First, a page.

This is the situation that is not supposed to be!!! The active hosts for the respective virtual servers listen at 1433, but the passive hosts are correct (well, turned out INS2 had 2 hosts configured for 1433). I learned these were probably remnants from earlier troubleshooting activities. However I’m still surprised as in a cluster, when one edits the tcp-port number on the active host, it should propagate with a failover. So I edited the port on the active host for INS2 to be 12345 instead of 1433 and brought the resource offline and online again, port remained at 12345 (= OK). Next I did a failover to the other host that still had 1433 listed, expected that the port would become 12345. It didn’t, it remained at 1433. What is broken here (or has never worked correctly at all)?

The broken, or better said, missing part turned out to be checkpoints. Not that this is the first case of missing checkpoints SQL Server as it seems, the way to fix them is hidden inside the kb-article How to change SQL Server parameters in a clustered environment when SQL Server is not online. The title seems to suggest that this only applies when SQL is not online, but the described method 2 has no restriction on SQL Server being online or not. After checking with cluster . resource /checkpoints it turned out that none of the SQL Server Services had a checkpoint. And since the path HKEY_LOCAL_MACHINE\SOFTWARE\Microsoft\Microsoft SQL Server\MSSQL10_50.INS2\MSSQLServer\SuperSocketNetLib\Tcp\IPAll wasn’t covered by the another checkpoint, it is obvious why tcp-port numbers were inconsistent throughout the nodes. After adding a checkpoint for INS2 (from the host where INS2 was running on 1433) and editing the tcp-port number to become a static (not dynamic as on the other host) 12345. Next I conducted a failover to the previous host and verified that it too now had a static IPAll for port 12345. Issue of the missing checkpoints solved. The other 7 instances went the same way.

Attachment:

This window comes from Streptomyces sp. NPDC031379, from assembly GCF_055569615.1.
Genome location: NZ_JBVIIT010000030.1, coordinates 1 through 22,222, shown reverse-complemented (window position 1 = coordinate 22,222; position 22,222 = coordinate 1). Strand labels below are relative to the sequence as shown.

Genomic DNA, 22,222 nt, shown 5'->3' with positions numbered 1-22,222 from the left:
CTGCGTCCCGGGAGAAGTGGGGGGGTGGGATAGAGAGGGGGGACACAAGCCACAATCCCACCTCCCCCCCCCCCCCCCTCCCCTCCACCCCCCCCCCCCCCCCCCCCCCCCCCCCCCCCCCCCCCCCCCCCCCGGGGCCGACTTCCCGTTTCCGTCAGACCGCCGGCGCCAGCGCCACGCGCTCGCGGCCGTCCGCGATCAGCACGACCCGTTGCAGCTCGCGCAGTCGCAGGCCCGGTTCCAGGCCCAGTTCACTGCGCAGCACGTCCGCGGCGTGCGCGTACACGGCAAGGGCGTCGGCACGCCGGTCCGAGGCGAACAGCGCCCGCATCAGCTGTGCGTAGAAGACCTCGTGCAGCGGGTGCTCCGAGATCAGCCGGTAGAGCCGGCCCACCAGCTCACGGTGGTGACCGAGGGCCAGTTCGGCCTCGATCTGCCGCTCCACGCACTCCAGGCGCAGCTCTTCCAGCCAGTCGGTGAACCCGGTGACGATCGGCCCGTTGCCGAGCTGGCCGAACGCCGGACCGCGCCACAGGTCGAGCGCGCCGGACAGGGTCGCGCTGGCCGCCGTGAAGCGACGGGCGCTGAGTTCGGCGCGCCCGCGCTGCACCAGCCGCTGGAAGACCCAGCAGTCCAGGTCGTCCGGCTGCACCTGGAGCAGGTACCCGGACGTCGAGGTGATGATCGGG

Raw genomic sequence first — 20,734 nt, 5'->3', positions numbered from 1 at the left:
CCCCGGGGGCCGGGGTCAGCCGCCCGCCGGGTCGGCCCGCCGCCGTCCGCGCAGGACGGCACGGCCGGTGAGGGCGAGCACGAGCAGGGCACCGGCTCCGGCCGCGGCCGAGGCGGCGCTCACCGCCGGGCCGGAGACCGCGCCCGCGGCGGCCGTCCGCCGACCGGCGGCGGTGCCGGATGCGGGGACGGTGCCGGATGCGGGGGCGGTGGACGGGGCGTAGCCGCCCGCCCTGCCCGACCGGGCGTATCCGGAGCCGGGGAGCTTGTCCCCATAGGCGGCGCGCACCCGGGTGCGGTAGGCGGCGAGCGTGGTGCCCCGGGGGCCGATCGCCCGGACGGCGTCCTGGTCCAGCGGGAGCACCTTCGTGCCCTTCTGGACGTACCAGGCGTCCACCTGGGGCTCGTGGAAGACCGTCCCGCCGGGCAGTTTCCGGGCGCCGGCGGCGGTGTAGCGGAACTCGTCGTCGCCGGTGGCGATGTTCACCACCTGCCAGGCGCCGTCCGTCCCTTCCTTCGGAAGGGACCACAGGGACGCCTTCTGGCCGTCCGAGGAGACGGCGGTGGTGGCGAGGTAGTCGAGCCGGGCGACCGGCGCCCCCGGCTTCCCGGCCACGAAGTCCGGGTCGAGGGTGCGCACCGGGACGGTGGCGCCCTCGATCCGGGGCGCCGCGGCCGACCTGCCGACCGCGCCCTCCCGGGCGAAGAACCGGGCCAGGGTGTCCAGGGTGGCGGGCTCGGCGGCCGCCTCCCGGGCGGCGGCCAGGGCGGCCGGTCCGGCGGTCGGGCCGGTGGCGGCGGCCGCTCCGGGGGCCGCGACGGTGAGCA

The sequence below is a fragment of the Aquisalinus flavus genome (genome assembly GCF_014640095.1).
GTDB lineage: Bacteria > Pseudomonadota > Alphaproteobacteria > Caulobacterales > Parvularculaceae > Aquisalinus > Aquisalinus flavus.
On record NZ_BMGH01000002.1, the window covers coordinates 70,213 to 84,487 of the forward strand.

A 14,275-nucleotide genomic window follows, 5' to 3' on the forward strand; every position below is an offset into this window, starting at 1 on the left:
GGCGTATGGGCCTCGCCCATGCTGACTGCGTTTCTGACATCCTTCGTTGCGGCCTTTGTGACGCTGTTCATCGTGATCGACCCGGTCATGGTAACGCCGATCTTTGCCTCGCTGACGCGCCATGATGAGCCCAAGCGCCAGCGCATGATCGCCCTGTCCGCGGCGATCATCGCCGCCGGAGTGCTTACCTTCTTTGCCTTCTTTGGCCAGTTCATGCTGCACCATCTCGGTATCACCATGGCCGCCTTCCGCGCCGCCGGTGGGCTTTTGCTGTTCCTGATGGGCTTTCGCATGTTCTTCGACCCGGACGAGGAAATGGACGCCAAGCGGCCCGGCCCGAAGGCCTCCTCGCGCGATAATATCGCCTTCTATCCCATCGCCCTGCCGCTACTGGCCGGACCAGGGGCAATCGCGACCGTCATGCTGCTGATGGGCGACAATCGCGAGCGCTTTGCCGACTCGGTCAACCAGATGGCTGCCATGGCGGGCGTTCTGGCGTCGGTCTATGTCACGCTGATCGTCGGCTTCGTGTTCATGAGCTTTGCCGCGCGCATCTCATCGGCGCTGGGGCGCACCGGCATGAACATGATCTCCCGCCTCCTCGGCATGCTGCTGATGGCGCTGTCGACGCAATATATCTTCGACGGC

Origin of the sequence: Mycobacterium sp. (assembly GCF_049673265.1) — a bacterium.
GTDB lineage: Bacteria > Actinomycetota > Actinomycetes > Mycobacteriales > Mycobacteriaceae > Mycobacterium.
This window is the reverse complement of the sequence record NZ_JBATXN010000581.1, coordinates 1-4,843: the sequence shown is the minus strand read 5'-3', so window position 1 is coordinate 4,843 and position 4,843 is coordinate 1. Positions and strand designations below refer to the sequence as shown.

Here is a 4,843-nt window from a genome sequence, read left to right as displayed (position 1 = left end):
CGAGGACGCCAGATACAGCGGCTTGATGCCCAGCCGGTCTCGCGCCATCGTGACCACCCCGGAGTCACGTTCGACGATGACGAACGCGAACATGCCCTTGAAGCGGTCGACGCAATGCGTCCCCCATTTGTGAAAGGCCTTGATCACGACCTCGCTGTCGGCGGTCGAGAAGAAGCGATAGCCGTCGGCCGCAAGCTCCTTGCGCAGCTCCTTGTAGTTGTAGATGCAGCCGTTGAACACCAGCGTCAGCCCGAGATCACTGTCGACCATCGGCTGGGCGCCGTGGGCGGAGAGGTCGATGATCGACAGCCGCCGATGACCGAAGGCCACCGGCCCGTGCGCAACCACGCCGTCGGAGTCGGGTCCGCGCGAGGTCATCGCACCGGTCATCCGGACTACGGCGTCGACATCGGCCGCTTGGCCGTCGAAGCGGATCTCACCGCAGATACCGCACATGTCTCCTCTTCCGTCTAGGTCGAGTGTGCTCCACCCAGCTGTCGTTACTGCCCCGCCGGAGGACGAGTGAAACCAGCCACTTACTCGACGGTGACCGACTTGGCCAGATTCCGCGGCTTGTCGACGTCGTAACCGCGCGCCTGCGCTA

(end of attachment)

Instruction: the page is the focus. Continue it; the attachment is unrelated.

CAUTION: At step 4 for Method 2, for SQL Server 2008  the syntax is listed as cluster . resource "SQL Server (<InstanceName>)" /addcheckpoints:"HKEY_LOCAL_MACHINE\Software\Microsoft\Microsoft SQL Server\MSSQL.x\MSSQLSERVER". Be sure to leave out the HKEY_LOCAL_MACHINE\ part as this results in invalid syntax and take a good look how to replace the MSSQL.x as this would apply to SQL Server 2005, whereas MSSQL10.<InstanceName> would apply to SQL 2008 and MSSQL10_50.<InstanceName> to SQL Server 2008 R2. Hopefully this will be updated based on the feedback I submitted.

For more background on the checkpoints, I found the Windows 2008 (R2) documentation on clustering is rather limited to the “What’s new” stuff and to be honest, even the Windows 2003 documentation is not as clear on the subject as Exchange 2003 on Windows Cluster Architecture (sections Checkpoint Manager and Database Manager under Cluster Service Components).

Friday, 10 January 2014 22:51:14 (W. Europe Standard Time, UTC+01:00)
# Wednesday, 17 June 2009
 #